Episode Title: “1:23:45”
Directed by Johan Renck
Written by Craig Mazin
“The real danger is if we hear enough lies, we no longer recognize the truth at all.”
-Jared Harris as Valery Legasov
The first hour of Chernobyl is intense, sickening, well-written and entirely relevant to our times. More than thirty years have passed since the world’s worst nuclear power plant disaster, but lessons from the tragedy demand to be taught to every subsequent generation. This is as much a story about political corruption, pride and dishonesty as it is about technology gone wrong. It’s hard to watch the series without pondering the behavior of the Trump administration. Like the Soviet leadership depicted here, Trump will tell any lie for the sake of his reputation, his well-being and his pride. Chernobyl reminds us what can happen when such people hold leadership positions.
The first scene takes place two years after the disaster. Valery Legasov (Jared Harris), a Soviet nuclear scientist, finishes a series of tape recordings discussing what happened at Chernobyl and who is to blame. We hear the last few sentences of this recording. He wraps up the set of tapes, hides them outside his apartment, and hangs himself. I’m not a big fan of framing devices like these. I guess four episodes from now we’ll find out If this framing was necessary or just the best way Mazin could think of to introduce the audience to a protagonist who is largely absent from the rest of this episode.
Renck then cuts to two years earlier, immediately after a safety test on reactor number 4 at the Chernobyl Nuclear Power Plant had gone wrong and caused a steam explosion. The accident occurred late at night and the plant was only partially staffed at the time. We see the confusion as workers try to figure out what happened. Their efforts are slowed by Anatoly Dyatlov (Paul Ritter), the plant’s Assistant Chief Engineer, the first ofmany characters we meet who suffer from severe cases of denial.
Renck allows the terror to build as workers within the plant are sent to find out what happened to the core. Outside, firefighters develop radiation burns and begin vomiting shortly after arriving to battle the intense blaze. One devastating scene shows the residents of nearby Pripyat gathering outside their homes to watch the flames. Radioactive ash falls on them and their children, but they are not worried. No one has been told to evacuate. No one has been told to stay inside. At a nearby hospital, a nurse asks a doctor where the Iodine pills are kept. He just shrugs her off: “Why would we have Iodine pills?”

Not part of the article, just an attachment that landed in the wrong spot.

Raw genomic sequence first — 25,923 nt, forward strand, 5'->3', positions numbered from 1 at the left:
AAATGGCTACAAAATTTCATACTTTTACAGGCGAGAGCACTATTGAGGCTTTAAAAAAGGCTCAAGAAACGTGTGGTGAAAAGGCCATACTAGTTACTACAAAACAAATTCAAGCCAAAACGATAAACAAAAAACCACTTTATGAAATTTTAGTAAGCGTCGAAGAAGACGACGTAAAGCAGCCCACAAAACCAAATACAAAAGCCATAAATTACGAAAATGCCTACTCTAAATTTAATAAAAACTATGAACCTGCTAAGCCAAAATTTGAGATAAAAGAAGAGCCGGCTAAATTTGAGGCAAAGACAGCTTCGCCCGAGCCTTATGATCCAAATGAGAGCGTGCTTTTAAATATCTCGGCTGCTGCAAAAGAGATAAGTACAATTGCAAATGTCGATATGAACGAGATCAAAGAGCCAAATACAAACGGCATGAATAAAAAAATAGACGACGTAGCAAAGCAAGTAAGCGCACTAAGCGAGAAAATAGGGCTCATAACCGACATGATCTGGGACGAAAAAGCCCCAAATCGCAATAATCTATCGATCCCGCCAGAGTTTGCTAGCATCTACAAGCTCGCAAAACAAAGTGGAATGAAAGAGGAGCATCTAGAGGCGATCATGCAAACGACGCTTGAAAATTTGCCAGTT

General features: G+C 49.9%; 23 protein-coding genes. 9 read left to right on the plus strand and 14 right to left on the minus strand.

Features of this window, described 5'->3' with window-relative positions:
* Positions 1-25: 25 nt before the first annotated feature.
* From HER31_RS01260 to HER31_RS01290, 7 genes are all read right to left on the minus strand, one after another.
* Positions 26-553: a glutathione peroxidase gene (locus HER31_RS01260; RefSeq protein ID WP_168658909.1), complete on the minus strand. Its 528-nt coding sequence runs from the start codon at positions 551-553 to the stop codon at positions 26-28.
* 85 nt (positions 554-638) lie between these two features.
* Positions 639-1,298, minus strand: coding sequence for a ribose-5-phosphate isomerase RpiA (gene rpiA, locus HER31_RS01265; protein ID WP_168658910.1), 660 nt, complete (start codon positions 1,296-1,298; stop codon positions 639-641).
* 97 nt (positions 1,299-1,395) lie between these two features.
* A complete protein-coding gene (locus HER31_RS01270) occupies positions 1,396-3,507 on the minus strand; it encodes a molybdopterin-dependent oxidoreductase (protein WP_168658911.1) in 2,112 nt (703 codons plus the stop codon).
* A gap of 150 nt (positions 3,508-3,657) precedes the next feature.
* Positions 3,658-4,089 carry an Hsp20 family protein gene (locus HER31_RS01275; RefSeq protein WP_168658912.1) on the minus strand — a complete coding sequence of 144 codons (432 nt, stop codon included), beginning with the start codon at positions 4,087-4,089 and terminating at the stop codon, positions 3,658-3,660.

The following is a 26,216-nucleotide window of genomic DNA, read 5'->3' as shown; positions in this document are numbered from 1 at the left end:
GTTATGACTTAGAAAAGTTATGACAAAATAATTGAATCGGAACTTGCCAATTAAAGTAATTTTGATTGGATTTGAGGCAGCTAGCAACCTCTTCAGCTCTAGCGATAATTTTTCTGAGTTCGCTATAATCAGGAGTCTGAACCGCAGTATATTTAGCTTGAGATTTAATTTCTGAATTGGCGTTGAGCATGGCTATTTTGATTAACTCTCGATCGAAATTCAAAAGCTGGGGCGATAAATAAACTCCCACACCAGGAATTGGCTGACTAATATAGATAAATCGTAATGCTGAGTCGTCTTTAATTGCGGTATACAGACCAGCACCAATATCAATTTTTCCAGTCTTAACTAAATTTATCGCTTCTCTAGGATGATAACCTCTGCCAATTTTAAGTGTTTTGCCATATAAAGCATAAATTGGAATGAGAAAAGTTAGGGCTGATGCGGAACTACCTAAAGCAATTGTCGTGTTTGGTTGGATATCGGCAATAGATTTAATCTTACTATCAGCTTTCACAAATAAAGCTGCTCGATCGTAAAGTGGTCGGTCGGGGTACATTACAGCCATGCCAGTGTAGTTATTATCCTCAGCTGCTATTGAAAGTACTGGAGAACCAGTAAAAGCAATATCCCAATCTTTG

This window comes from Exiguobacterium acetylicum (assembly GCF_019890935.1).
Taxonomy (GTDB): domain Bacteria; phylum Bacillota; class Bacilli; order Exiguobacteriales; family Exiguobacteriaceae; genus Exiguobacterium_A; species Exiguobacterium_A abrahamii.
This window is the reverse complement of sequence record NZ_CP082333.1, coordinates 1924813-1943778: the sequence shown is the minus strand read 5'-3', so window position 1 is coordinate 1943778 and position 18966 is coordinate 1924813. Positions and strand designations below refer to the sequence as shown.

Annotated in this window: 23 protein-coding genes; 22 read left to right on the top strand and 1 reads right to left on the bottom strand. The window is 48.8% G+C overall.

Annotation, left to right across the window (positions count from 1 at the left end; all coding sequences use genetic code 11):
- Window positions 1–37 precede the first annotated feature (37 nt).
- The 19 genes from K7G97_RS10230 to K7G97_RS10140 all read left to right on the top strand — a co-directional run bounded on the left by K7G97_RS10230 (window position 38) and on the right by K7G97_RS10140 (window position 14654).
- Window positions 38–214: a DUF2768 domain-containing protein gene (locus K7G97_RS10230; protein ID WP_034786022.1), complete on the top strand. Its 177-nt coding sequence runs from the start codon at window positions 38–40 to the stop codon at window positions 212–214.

Mazin masterfully reconstructs the confusion. At this stage of the event, the only real panic is inside the plant, and only among those workers unfortunate enough to discover how serious the night’s events are. For many of them, the revelation is fatal.
Elsewhere, in a bunker supposedly designed to withstand the full nuclear firepower of the United States, plant operators and politicians meet to discuss how severe the explosion was and what the response should be. Those voices who dare speak honestly about the disaster are shut down by those concerned with saving face for the Soviet Union. It seems laughable thirty years later that anyone would think it possible to keep a nuclear disaster and the errors that lead up to it under wraps, and then memories of Japan’s response to the Fukishima Daichi plant disaster come rushing back. The suits maintain their denial even after Dyatlov vomits on the table they are seated around.
In covering the early hours of the disaster, the episode lacks any significant presence from several of the bigger names in the cast who will likely be key players in the remaining installments. It’s all the more impressive, then, that Mazin’s script provides us with several characters at all levels of the tragedy to get to know (however briefly) and even become attached to. I was struck after this fast-paced hour by how many intimately horrifying and sad moments stuck with me, and how clearly I remember the facial expressions. HBO is currently attracting all the media and pop culture attention for another little show of theirs, but this hour once again reminds me that the service is most reliably excellent when it comes to its miniseries output.